- Written, directed and executive produced by Toranong Srichua
- Starring Pisan Srimankong, Sirinda Jensen, Panudej Wattanasuchat, Suchao Pongwilai
- Released in Thai cinemas on May 28, 2009
- Rating: 2/5
A wave of twisted moralism washes over the audience in 2022 Tsunami (2022 สึนามิ วันโลกสังหาร), an overly dramatic, disaster-epic version of Al Gore's An Inconvenient Truth, or a low-rent version of director Roland Emmerich's The Day After Tomorrow (or his upcoming 2012).
Bluntly and artlessly, Toranong Srichua uses his film as a cudgel to beat the topic of climate change senseless. An old-time social-realism moviemaker, he wants to show audiences the reality, but it is difficult to take his message seriously.
Never mind that 2022 Tsunami is only fitfully entertaining -- mostly unintentionally so because of the melodramatic acting and cartoonish CGI. All the moralizing and preaching about nice cars, fancy shopping malls and skytrain transport systems rings hollow when it's those very things that Toranong depends on in order for people to see his movie.
And, as he's so fond of pointing out numerous times in the film, none of it is going to matter anyway when the big wave hits, because everything will be gone.
So what's the point of anything? Especially of seeing this movie? Or writing this review? But I shall press on.
Thailand of 2022 looks remarkably like Bangkok of 2009. Same cars, pretty much the same skyscrapers, same skytrain and the same messed-up politics. About the only thing different is a giant Buddha statue, standing like the Statue of Liberty, in the Bight of Bangkok. The Buddha is holding a hand out in front, as if to say "Stop! You shall not pass." The Buddha figure later becomes a "Thai guardian angel" in the closing action scenes.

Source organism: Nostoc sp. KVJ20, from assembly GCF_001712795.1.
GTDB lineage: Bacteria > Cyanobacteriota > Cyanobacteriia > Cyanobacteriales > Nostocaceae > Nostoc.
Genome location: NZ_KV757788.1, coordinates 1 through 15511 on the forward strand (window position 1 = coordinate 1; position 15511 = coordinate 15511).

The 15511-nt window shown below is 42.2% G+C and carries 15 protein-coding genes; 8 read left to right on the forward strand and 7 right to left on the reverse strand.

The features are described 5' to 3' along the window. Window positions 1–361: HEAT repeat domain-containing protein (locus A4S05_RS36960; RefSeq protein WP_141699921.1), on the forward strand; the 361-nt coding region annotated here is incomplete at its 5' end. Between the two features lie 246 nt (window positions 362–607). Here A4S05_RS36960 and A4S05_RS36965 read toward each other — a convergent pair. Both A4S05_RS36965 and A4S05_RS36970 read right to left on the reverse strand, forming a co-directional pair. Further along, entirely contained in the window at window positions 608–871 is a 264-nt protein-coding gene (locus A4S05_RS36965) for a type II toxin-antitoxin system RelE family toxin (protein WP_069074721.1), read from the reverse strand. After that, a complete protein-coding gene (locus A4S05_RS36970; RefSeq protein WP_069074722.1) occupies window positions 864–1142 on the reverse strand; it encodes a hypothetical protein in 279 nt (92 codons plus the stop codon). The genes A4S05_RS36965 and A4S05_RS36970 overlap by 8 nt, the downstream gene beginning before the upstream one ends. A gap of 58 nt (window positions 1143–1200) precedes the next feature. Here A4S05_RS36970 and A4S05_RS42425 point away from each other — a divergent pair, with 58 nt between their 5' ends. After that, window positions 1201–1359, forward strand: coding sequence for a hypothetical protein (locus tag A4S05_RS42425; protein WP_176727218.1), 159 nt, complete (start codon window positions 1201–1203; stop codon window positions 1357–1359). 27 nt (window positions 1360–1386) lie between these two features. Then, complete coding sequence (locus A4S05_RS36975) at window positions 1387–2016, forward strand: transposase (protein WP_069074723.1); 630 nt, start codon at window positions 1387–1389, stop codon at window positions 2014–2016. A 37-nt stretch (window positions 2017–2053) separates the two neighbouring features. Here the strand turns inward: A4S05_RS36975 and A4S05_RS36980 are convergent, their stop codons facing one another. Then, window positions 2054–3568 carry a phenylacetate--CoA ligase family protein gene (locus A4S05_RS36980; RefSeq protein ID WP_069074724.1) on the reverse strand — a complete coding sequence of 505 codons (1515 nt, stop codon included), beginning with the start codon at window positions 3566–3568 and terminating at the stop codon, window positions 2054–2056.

Leading Thailand's government is a prime minister (Panudej Wattanasuchat) who's on-message about climate change, its detrimental effects on the environment and its cause -- us. The movie opens with him addressing some kind of UN function, saying more needs to be done, and quickly, or else it's going to be too late.
As if to underline his point, a small earthquake rattles Bangkok, spooking everyone.
The PM is also on shaky political ground for heeding the warnings of a scientist, who says climate change is causing a rapid shift in tectonic plates and that earthquakes and volcanoes are going to cause a tsunami so huge it'll make the 2004 Indian Ocean earthquake look like child's play. The PM's stance puts a damper on the development and tourism projects that a powerful partner in his coalition government wants to see through.
But the premier sees a bigger picture than just Thailand.
"What makes us special? If the world does end, we'll all be on the same planet," the PM tells an aide who tries to explain that Bangkok doesn't sit on any fault lines, and isn't threatened by any volcanoes. "Don't try to find exceptions."
The scientist, the Cousteau-like Dr. Siam (Suchao Pongwilai), is investigating reports of an underwater volcano that's sprung up off the coast.
"It's like a giant cannon in the Gulf of Thailand, pointed at Bangkok," says dolphin trainer Sindee (Sirinda Jensen), one of the pretty young things Dr. Siam has working for him. Her big scene is when she talks to her pink dolphin Mai Tai, telling it to head for deep water. The dolphin proves its superior intelligence by swimming away and is never seen again.